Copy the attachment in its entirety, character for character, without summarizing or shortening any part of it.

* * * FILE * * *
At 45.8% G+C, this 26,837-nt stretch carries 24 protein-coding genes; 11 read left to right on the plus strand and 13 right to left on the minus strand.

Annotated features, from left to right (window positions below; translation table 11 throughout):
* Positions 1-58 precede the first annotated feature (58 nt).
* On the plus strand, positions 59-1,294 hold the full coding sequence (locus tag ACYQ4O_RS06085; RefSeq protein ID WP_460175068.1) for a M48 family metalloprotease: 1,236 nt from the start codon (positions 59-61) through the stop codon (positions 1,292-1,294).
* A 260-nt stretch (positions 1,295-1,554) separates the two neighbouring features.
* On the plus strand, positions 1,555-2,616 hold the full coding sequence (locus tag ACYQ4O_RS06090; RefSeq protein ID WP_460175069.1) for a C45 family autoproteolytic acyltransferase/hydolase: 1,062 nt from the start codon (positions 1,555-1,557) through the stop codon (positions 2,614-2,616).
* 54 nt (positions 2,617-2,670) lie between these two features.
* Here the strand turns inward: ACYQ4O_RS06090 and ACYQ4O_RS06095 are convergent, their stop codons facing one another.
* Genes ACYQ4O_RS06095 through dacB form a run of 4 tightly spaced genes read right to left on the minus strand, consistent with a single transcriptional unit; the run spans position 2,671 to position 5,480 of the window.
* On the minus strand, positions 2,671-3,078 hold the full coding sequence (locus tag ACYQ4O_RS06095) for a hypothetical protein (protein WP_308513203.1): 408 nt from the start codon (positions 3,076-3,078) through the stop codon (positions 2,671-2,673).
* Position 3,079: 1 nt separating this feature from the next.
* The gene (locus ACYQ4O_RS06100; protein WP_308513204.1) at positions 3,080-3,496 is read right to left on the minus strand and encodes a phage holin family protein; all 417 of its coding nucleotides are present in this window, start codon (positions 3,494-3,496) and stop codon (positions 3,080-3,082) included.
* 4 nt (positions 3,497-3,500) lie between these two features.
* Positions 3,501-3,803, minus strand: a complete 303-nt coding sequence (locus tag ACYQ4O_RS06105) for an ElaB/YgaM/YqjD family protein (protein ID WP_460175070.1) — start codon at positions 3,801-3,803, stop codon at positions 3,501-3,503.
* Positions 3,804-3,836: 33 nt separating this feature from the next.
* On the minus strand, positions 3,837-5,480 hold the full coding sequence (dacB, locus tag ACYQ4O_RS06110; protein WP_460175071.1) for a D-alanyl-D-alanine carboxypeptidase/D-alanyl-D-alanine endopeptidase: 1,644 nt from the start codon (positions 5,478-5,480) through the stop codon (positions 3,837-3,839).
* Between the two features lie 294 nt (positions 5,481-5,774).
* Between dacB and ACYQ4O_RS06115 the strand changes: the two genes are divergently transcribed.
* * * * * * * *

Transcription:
At 45.8% G+C, this 26,837-nt stretch carries 24 protein-coding genes; 11 read left to right on the plus strand and 13 right to left on the minus strand.

Annotated features, from left to right (window positions below; translation table 11 throughout):
* Positions 1-58 precede the first annotated feature (58 nt).
* On the plus strand, positions 59-1,294 hold the full coding sequence (locus tag ACYQ4O_RS06085; RefSeq protein ID WP_460175068.1) for a M48 family metalloprotease: 1,236 nt from the start codon (positions 59-61) through the stop codon (positions 1,292-1,294).
* A 260-nt stretch (positions 1,295-1,554) separates the two neighbouring features.
* On the plus strand, positions 1,555-2,616 hold the full coding sequence (locus tag ACYQ4O_RS06090; RefSeq protein ID WP_460175069.1) for a C45 family autoproteolytic acyltransferase/hydolase: 1,062 nt from the start codon (positions 1,555-1,557) through the stop codon (positions 2,614-2,616).
* 54 nt (positions 2,617-2,670) lie between these two features.
* Here the strand turns inward: ACYQ4O_RS06090 and ACYQ4O_RS06095 are convergent, their stop codons facing one another.
* Genes ACYQ4O_RS06095 through dacB form a run of 4 tightly spaced genes read right to left on the minus strand, consistent with a single transcriptional unit; the run spans position 2,671 to position 5,480 of the window.
* On the minus strand, positions 2,671-3,078 hold the full coding sequence (locus tag ACYQ4O_RS06095) for a hypothetical protein (protein WP_308513203.1): 408 nt from the start codon (positions 3,076-3,078) through the stop codon (positions 2,671-2,673).
* Position 3,079: 1 nt separating this feature from the next.
* The gene (locus ACYQ4O_RS06100; protein WP_308513204.1) at positions 3,080-3,496 is read right to left on the minus strand and encodes a phage holin family protein; all 417 of its coding nucleotides are present in this window, start codon (positions 3,494-3,496) and stop codon (positions 3,080-3,082) included.
* 4 nt (positions 3,497-3,500) lie between these two features.
* Positions 3,501-3,803, minus strand: a complete 303-nt coding sequence (locus tag ACYQ4O_RS06105) for an ElaB/YgaM/YqjD family protein (protein ID WP_460175070.1) — start codon at positions 3,801-3,803, stop codon at positions 3,501-3,503.
* Positions 3,804-3,836: 33 nt separating this feature from the next.
* On the minus strand, positions 3,837-5,480 hold the full coding sequence (dacB, locus tag ACYQ4O_RS06110; protein WP_460175071.1) for a D-alanyl-D-alanine carboxypeptidase/D-alanyl-D-alanine endopeptidase: 1,644 nt from the start codon (positions 5,478-5,480) through the stop codon (positions 3,837-3,839).
* Between the two features lie 294 nt (positions 5,481-5,774).
* Between dacB and ACYQ4O_RS06115 the strand changes: the two genes are divergently transcribed.